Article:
Explain This.

“The Embarkation for Cythera,” Antoine Watteau, 1718-19

Explain This.

If the roof falls in or the ship is taking water, I’m the teammate you’ll want to have around.  I’ll do anything that seems to need doing and I won’t try to be important while I’m about it.  Tragedies?  Catastrophes?  I know about that.  What I don’t know much about is things going quite outstandingly well.  So here’s a whole week like that and I don’t know what to think.

For example: a colleague for whom I have a good deal of respect, human, writerly and intellectual, has just sent an email about my book, A Good Look at Evil.  He commends it in a way that’s both detailed and deep, actually reading it as I intended for it to be read.  

Again, remember the woman friend about whom I wrote in a previous column that our life-long communion seemed on the brink of foundering?  She has written back in an email that doesn’t deal directly with the barriers between us now.  These she leaves where they were.  But she lifts out elements from my Jewish origins that she deems eternal and inspiring.  Her words don’t name abstractions; they’re about my mother, the building with turrets along the roof – 1245 Madison – where we lived, but it’s clear to me what they stand for.  She won’t be treating who I am with moral or social condescension.  

The opinions she held that can rationalize the next Shoah?  Yes, perhaps she still holds them.  She was my woman friend when I most needed one.  I can’t clean the whole attic.

This week I met with an Israeli cousin for lunch at a restaurant with an outdoor terrace overlooking the Delaware river and a cluster of ducks.  We haven’t met since before the pandemic.  Years ago, I had stepped into a family situation in her defense.  I didn’t want to do it.  The family I risked offending was (as an Israeli colleague once described it) one key to the power structure of Israel.  Well, that’s a colorful exaggeration, but they were extraordinary people and certainly not connections I would toss away willingly.  Particularly since my parents had died and I was pretty much alone in the world.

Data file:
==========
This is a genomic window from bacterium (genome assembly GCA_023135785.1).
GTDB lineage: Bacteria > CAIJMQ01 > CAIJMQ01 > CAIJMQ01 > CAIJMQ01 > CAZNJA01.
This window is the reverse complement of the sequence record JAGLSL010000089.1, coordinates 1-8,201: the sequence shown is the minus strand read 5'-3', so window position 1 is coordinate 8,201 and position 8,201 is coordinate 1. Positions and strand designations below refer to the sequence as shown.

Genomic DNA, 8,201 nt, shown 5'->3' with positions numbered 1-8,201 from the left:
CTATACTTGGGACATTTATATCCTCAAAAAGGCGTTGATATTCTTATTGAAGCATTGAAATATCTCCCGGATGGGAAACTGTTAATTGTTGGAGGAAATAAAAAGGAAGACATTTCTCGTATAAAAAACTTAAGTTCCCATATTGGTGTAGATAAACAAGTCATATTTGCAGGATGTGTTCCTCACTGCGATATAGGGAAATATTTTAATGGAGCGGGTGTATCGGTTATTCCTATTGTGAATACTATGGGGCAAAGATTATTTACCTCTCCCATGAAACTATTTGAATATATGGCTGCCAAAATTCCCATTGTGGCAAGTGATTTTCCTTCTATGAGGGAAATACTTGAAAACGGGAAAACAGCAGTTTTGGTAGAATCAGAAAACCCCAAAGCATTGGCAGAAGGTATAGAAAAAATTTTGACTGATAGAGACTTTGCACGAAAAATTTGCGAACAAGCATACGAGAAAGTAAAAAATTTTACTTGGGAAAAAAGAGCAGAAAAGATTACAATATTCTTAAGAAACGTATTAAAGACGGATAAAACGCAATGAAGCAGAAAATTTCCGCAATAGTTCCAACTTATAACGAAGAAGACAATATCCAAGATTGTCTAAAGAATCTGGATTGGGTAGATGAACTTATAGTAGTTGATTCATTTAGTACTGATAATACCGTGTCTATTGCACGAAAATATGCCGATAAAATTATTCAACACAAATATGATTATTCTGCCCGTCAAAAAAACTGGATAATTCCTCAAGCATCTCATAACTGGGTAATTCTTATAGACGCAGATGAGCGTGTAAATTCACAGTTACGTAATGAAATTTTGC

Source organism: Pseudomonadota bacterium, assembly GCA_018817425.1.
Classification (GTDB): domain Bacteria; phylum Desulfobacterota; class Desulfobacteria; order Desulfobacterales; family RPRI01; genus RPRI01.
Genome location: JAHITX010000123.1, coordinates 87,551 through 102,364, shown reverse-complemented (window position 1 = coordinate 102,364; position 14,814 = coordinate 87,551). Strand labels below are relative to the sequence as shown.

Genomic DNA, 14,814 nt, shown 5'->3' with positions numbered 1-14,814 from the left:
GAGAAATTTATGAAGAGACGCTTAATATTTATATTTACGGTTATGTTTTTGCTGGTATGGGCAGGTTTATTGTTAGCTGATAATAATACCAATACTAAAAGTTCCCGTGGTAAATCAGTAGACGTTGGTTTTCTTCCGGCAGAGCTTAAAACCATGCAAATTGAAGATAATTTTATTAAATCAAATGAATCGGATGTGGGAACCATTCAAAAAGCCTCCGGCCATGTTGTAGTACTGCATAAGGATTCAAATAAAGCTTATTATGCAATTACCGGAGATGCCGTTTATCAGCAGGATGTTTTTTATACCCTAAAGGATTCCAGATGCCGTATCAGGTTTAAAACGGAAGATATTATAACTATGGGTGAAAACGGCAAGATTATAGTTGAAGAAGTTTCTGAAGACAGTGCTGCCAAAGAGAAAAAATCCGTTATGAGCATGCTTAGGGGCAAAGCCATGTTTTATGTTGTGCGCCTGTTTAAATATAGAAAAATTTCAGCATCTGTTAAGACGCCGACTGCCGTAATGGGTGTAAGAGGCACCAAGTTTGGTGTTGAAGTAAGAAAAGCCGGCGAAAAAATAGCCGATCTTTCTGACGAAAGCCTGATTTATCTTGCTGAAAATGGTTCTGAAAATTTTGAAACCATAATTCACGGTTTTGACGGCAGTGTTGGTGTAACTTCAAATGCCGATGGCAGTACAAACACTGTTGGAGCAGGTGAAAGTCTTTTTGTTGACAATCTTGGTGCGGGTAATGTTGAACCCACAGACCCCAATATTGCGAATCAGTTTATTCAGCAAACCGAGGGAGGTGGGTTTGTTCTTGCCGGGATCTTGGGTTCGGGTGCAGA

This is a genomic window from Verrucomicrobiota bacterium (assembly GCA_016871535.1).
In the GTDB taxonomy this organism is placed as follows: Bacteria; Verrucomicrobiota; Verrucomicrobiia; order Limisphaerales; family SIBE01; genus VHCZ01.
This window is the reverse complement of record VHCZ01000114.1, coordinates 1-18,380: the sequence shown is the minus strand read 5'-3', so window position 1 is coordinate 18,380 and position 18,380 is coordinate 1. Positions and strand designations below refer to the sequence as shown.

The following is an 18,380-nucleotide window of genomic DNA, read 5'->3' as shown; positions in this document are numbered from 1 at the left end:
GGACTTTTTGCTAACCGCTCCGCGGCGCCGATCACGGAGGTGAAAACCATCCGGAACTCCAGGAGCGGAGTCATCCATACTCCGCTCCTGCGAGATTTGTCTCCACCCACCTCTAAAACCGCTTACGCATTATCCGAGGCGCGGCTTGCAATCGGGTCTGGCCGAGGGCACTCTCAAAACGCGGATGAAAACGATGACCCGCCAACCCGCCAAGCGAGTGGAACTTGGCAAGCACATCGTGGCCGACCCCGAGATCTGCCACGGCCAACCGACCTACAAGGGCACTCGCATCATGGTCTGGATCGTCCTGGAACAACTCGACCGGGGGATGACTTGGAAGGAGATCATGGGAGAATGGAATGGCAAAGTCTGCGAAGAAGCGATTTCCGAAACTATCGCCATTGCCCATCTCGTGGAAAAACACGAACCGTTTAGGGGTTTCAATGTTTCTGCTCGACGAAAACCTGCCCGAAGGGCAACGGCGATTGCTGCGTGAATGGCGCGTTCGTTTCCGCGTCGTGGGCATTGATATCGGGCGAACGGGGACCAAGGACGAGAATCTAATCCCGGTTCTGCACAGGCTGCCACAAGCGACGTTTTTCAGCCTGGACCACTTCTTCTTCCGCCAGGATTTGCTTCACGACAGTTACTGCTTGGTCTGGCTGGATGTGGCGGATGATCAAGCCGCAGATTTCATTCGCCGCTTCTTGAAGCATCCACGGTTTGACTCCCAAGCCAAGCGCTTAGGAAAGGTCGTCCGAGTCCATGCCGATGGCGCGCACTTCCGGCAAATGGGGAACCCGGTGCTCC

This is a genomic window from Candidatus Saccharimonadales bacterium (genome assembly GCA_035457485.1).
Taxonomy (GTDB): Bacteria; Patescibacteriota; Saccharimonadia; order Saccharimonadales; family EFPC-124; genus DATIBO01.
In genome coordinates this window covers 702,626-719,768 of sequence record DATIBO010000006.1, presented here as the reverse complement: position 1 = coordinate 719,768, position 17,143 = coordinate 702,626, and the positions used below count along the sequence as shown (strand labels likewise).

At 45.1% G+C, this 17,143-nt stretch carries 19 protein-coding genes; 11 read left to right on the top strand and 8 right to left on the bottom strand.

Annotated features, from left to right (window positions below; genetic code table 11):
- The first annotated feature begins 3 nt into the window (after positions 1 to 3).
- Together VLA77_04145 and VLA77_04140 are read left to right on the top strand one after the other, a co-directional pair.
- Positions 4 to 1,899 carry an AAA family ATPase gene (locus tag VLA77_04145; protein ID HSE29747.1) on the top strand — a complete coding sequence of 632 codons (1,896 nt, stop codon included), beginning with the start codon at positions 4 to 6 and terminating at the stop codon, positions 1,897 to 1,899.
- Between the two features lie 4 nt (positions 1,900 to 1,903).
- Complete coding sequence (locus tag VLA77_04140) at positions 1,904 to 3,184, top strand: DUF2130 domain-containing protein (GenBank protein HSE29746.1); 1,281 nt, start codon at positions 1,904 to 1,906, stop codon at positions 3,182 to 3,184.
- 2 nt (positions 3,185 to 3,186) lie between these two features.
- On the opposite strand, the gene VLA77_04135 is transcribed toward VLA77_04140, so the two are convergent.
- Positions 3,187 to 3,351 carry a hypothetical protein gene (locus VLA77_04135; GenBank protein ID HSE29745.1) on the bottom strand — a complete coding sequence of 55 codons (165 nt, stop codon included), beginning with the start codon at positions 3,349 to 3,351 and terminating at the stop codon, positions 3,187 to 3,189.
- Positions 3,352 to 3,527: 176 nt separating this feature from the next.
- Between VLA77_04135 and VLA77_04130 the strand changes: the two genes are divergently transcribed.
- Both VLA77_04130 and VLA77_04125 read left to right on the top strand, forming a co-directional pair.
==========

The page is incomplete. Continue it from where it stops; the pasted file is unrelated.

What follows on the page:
Had there been others to do it, I would gladly have stepped back and let them do it.  But there was no one behind me, no one to my left or my right.  I was it.  So I did what seemed called for and a whole network of valued connections fell away.  Nor was a friction-free bond with my cousin the compensating result.  No, our relations still harbored all the passionate, difficult fervor of our family and its part in history.  The renewal of our face-to-face relation was something I anticipated with unease.  

Yet, in the interval, we had attained a new level of mutual comprehension and fondness.  All that history — the cost of it through three generations – mutually acknowledged!  You might characterize our lunch as a covenantal reunion.

Also this week, Jerry and I visited a woman friend and colleague of mine, now recovering from surgery in our very good local hospital.  Although it had been two days since her four-hour surgery, she looked astonishingly “ready to meet her public,” as they say.  Despite the scary occasion for our visit, our chattering was filled with the reciprocities of a life-long friendship.  After about an hour, her husband walked in and joined in the same spirit.  We were enjoying an earned familiarity.  Nothing false there.

Continuing my report: with the aid of our omni-competent assistant, I have started doing podcasts of “Dear Abbie,” recording this column from its earliest days.  The first columns turn out more subtle than I remembered, and I read them with fresh discovery that shows through in my voice and tone.  I think they fill one of the cracks in the conventional understanding of real life –- for women particularly.  We are not churning out half-chewed platitudes here.